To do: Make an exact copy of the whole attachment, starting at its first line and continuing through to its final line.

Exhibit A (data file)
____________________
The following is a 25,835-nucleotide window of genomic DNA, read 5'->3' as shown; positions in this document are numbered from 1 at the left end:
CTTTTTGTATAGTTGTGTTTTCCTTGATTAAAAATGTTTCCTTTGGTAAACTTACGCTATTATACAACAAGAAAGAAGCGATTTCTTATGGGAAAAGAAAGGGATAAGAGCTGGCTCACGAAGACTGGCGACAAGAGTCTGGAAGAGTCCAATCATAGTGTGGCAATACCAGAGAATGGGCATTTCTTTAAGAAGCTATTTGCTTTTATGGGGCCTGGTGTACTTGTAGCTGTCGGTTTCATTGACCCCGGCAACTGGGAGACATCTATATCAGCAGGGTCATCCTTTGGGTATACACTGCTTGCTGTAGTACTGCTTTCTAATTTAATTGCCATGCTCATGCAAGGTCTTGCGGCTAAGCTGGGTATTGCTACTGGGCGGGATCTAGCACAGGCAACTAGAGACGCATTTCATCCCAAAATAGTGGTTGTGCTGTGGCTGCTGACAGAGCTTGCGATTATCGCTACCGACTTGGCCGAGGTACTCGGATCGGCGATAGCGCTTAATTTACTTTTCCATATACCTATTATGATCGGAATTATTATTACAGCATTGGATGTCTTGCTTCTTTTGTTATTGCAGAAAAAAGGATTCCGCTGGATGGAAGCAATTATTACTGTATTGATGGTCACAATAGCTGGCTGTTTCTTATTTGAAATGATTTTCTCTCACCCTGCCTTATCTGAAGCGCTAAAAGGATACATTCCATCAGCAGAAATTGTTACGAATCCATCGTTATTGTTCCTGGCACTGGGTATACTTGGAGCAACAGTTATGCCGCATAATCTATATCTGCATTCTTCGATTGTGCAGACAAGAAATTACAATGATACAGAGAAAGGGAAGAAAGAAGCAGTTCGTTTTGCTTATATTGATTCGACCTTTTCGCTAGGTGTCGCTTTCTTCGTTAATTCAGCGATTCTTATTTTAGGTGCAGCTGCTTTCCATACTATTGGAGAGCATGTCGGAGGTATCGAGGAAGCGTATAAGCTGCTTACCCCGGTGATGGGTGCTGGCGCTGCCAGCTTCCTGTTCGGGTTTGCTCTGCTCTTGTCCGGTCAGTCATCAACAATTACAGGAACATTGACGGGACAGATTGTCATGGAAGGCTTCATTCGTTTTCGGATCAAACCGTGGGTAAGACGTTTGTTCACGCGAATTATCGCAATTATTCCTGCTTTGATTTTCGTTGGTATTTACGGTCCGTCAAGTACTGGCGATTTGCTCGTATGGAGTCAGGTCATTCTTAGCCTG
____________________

The following is a 25,835-nucleotide window of genomic DNA, read 5'->3' as shown; positions in this document are numbered from 1 at the left end:
CTTTTTGTATAGTTGTGTTTTCCTTGATTAAAAATGTTTCCTTTGGTAAACTTACGCTATTATACAACAAGAAAGAAGCGATTTCTTATGGGAAAAGAAAGGGATAAGAGCTGGCTCACGAAGACTGGCGACAAGAGTCTGGAAGAGTCCAATCATAGTGTGGCAATACCAGAGAATGGGCATTTCTTTAAGAAGCTATTTGCTTTTATGGGGCCTGGTGTACTTGTAGCTGTCGGTTTCATTGACCCCGGCAACTGGGAGACATCTATATCAGCAGGGTCATCCTTTGGGTATACACTGCTTGCTGTAGTACTGCTTTCTAATTTAATTGCCATGCTCATGCAAGGTCTTGCGGCTAAGCTGGGTATTGCTACTGGGCGGGATCTAGCACAGGCAACTAGAGACGCATTTCATCCCAAAATAGTGGTTGTGCTGTGGCTGCTGACAGAGCTTGCGATTATCGCTACCGACTTGGCCGAGGTACTCGGATCGGCGATAGCGCTTAATTTACTTTTCCATATACCTATTATGATCGGAATTATTATTACAGCATTGGATGTCTTGCTTCTTTTGTTATTGCAGAAAAAAGGATTCCGCTGGATGGAAGCAATTATTACTGTATTGATGGTCACAATAGCTGGCTGTTTCTTATTTGAAATGATTTTCTCTCACCCTGCCTTATCTGAAGCGCTAAAAGGATACATTCCATCAGCAGAAATTGTTACGAATCCATCGTTATTGTTCCTGGCACTGGGTATACTTGGAGCAACAGTTATGCCGCATAATCTATATCTGCATTCTTCGATTGTGCAGACAAGAAATTACAATGATACAGAGAAAGGGAAGAAAGAAGCAGTTCGTTTTGCTTATATTGATTCGACCTTTTCGCTAGGTGTCGCTTTCTTCGTTAATTCAGCGATTCTTATTTTAGGTGCAGCTGCTTTCCATACTATTGGAGAGCATGTCGGAGGTATCGAGGAAGCGTATAAGCTGCTTACCCCGGTGATGGGTGCTGGCGCTGCCAGCTTCCTGTTCGGGTTTGCTCTGCTCTTGTCCGGTCAGTCATCAACAATTACAGGAACATTGACGGGACAGATTGTCATGGAAGGCTTCATTCGTTTTCGGATCAAACCGTGGGTAAGACGTTTGTTCACGCGAATTATCGCAATTATTCCTGCTTTGATTTTCGTTGGTATTTACGGTCCGTCAAGTACTGGCGATTTGCTCGTATGGAGTCAGGTCATTCTTAGCCTG